I had to wait some time to put that to the test. Quite a while, actually. I didn't bake and really had no reason to prioritize such a purchase. When I got married about 10 years later I declared that we were tossing all the old muffin tins and cookie sheets and frying pans (torturous words to someone who would rather keep everything until it was unusable). We were going to get uncontaminated ones. And we were going to keep them in pristine condition.
It didn't take long to discover how arduous this task would be. For us at least. My husband tends to overcook. And I am simply proficient at forgetting that I was cooking in the first place. Tossing another batch of garlic bread. Scraping the burnt part off the grill cheese. Again. And sometimes yummy things have juices that bubble over the pan and sizzle in the hot oven leaving crispy spots even though the bulk of the meal is cooked just right. I give up.
And now my husband uses tinfoil to lower my frustration over the stains that are already on the bakeware. How kind of him to adjust how he does something to accommodate my preferences. Likewise, a reminder to watch what I fuss about. I know, here we go overanalyzing something as simple as trying to avoid staining my dishes...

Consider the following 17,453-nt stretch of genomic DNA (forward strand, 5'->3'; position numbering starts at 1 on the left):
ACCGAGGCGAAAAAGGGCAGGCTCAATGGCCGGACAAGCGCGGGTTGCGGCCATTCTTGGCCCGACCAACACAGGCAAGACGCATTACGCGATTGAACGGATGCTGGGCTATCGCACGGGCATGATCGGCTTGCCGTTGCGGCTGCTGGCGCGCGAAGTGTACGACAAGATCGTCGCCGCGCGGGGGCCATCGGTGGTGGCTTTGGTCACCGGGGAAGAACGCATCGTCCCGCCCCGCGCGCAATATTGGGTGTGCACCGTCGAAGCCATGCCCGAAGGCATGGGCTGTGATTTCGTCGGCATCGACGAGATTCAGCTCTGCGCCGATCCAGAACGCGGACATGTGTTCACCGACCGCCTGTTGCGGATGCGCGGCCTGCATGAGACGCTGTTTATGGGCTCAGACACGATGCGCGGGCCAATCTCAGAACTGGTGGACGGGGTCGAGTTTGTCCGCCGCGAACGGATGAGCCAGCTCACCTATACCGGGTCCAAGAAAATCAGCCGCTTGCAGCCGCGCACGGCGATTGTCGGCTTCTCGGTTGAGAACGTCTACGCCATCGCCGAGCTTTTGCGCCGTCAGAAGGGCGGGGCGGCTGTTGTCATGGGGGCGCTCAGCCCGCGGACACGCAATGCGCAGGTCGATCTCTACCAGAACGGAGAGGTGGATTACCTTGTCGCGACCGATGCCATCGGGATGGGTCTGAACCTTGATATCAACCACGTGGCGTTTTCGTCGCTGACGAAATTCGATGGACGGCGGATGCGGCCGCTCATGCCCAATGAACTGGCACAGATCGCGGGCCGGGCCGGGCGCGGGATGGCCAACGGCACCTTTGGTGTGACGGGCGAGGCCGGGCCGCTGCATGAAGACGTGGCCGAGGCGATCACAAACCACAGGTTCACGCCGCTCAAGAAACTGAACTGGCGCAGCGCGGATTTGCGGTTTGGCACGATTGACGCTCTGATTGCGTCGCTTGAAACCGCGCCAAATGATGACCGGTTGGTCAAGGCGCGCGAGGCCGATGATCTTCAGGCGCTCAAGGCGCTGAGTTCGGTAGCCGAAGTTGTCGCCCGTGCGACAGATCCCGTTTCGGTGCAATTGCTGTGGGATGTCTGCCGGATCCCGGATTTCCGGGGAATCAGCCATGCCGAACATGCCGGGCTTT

Early in marriage I remember telling a friend about a discussion with my husband concerning changes that needed to be made (it could have the contents of our kitchen cupboards, but I am sure we were discussing something more crucial). She counteracted with some very good advice. Be careful what you complain about. She had grumbled to her husband when he would buy her flowers, citing the budget and how it didn't contain room for such nice, yet unnecessary, splurges. Then, when the flowers stopped, she missed how special they were. She got her way, but it wasn't satisfying.
I chewed on that counsel for a while. I was quite the seasoned complainer. I thought about the refinements that I wanted and how I would really feel if they came to fruition. The realization came that I didn't want as much as thought I did!
For instance, my husband is not organized. It is not in his nature. If I were to expect him to put in the effort to get things as tidy and put together and presentable as I'd like (a very unascertainable level I am embarrassed to admit), then what would he have to do? He couldn't be the hospitable, generous, serving, busy, get-out-there-and-help-when-needed man that is his nature. He wouldn't have the time. "Oh, sorry man, your car won't start? I'd love to help but I need to tidy up from my snack here and then put all my purchases away before my wife gets back or she'll flip." Yah, that would be good. Unfortunately, as I type I speculate that he has had to say something like this to someone...